Maasai Girls' Subjectivities and the Nexus of Gender Justice and Education Rights Discourse

Maasai Girls' Subjectivities and the Nexus of Gender Justice and Education Rights Discourse

Serena Koissaba (University of Illinois at Urbana-Champaign, USA)
Copyright: © 2018 |Pages: 15
DOI: 10.4018/978-1-5225-2578-3.ch010
OnDemand PDF Download:
$37.50

Abstract

Global development discourse around the interplay between social justice and childhood issues are complicated when interpreting these ideas contextually through translocational gender and cultural lenses. This chapter attempted to address some of the following questions: How do international gender and education interventions problematize the transition for Maasai girls as they transition from childhood to adulthood? Can Amartya Sen's ‘capability framework, work effectively for African children in Kenya who by their cultural norms become adults before the age of 18? In what ways are the social justice schemes producing disaggregated cultural structures for Maasai Girls? This chapter, therefore examined how Maasai girls' subjectivities are affected by gender and education rights mediation through Amartya Sen's ‘capabilities approach' and a human rights framework. The experiences and perspectives of female subjects have seemingly been distorted within feminist and geopolitical rhetoric. Transnational feminism in this work is positioned as a postcolonial project that employs theories of human rights, capabilities, and multiculturalism as lenses in which to interrogate practices of erasures of voice and representation of active participants within the movement, but reconsider what feminist theory can do to move the conversation away from male-centric ideologies.
Chapter Preview
Top

Introduction

Current analyses of the condition of African girls are in direct contestation to their cultural norms. The “intervention factor” (Nsamenang, 2013) by international actors with the goal of defining and promoting Western sensibilities in non-Western contexts are at work to restructure the lives of girls living outside of those spaces by using social justice and emancipatory-based instruments to position non-western girls to contribute to the global economy. Funding sources for these initiatives are based almost entirely on foreign aid (Nsamenang, 2013) with development ideologies regarding ‘children’ and their wellbeing, which in some ways reflects a poor attitude towards African social systems. The critique of these African social systems are framed around human rights and multiculturalism binaries that do not consider global hegemonic forces and these forces tend to produce structural inequalities that disrupt the lives of the people they claim to desire to help (Tamale, 2013) There is a movement of neoliberal “market-oriented politics” (Kjørholt, 2013), connected to gender and education rights discourses that shape how African girlhood is imagined. Education is seen globally as the mechanism for economic growth worldwide. Youth from aboriginal settings are situated between concepts of human-child rights and human capital strategies. Maasai females live in a communitarian social ontology which means that members of the community participate as a political collective to design their shared knowledge of social goods and standards (Kang, 2008). There are disadvantages to the distribution of power both in and outside of the political community for women and girls.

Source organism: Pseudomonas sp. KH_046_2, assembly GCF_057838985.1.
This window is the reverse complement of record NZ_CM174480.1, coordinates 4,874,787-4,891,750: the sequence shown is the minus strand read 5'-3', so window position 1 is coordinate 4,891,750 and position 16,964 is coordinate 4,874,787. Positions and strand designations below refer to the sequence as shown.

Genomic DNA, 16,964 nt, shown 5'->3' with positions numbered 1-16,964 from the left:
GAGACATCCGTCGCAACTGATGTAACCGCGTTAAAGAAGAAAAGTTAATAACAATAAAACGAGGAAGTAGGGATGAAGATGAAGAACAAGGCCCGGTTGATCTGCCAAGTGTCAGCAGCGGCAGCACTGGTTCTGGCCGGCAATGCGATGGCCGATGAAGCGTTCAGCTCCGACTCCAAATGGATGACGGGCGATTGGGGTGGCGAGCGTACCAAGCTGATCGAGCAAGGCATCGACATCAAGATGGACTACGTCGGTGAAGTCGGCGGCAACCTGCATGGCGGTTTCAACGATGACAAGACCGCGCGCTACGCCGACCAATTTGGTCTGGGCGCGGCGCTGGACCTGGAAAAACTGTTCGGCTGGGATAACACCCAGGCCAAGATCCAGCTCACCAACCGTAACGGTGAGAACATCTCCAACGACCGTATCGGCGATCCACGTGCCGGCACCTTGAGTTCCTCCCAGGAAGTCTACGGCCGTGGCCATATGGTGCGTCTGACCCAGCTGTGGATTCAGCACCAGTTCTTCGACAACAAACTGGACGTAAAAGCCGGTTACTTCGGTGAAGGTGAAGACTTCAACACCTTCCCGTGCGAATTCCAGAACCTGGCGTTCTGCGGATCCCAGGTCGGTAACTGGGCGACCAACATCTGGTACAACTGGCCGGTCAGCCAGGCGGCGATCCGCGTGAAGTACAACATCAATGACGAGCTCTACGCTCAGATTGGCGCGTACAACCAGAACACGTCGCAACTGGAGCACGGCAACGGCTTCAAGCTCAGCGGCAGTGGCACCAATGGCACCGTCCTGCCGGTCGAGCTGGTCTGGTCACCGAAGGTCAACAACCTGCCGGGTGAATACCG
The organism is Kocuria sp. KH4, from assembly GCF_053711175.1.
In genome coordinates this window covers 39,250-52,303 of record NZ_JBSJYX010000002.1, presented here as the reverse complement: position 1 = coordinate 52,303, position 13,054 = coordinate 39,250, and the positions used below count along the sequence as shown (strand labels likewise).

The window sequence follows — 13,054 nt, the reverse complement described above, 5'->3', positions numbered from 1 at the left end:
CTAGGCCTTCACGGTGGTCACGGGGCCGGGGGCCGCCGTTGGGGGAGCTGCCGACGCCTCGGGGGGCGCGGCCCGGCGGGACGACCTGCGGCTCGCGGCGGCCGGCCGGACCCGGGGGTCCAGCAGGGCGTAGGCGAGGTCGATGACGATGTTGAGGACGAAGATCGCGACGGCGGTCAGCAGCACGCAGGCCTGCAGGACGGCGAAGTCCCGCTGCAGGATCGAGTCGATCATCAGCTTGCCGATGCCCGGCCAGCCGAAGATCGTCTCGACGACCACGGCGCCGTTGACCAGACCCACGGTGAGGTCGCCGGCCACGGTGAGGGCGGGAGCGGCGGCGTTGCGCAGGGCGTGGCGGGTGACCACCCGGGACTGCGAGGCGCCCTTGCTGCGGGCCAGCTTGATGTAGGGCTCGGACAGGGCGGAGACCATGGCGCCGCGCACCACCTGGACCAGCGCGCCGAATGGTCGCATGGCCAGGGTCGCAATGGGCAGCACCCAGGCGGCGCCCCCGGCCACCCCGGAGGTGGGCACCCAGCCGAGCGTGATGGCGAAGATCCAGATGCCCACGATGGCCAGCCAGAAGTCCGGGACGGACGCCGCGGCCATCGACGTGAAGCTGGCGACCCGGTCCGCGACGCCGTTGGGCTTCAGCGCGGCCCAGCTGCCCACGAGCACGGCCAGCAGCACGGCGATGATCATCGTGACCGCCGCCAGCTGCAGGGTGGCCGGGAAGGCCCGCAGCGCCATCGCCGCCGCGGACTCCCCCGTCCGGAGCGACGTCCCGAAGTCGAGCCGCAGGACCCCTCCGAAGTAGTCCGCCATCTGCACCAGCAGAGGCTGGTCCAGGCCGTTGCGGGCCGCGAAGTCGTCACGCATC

This interpretation of Maasai girls’ rights to gender justice and education is framed using a ‘capabilities approach’ and a sociological analysis to conceptualise their childhood. Traditionally, Maasai girls transition into adulthood at puberty. This is problematic due to theoretical and practical implications regarding children’s rights and considerations of the complexities of the sociological norms in which they live. Standards for the transition to adulthood should be reconsidered in light of international human rights and children’s rights precepts as enshrined in the UN Convention on the Rights of the Child, and congruent to various processes and definitions of childhoods globally. Sen’s (1999)’s capability approach does not limit what ‘freedom’ means in terms of a child’s development, access to jurisprudence, or enacting their own agency when desired (Peleg, 2013). Global development discourse around the interplay between social justice and childhood issues are complicated when interpreting these ideas contextually through global and local gender and cultural lenses. For example, how do international gender and education interventions problematize the transition for Maasai girls as they transition from childhood to adulthood? Can the Sen’s capability approach be effective for African females who by their cultural norms become adults before the age of 18? In what ways are social justice schemes producing disaggregated cultural structures for Maasai Girls? This chapter sought to establish an understanding of how the Maasai girls’ subjectivities are constructed by gender and education rights mediation by looking at childhood through Sen’s capabilities approach, multiculturalism, and the human rights framework.

Complete Chapter List

Search this Book:
Reset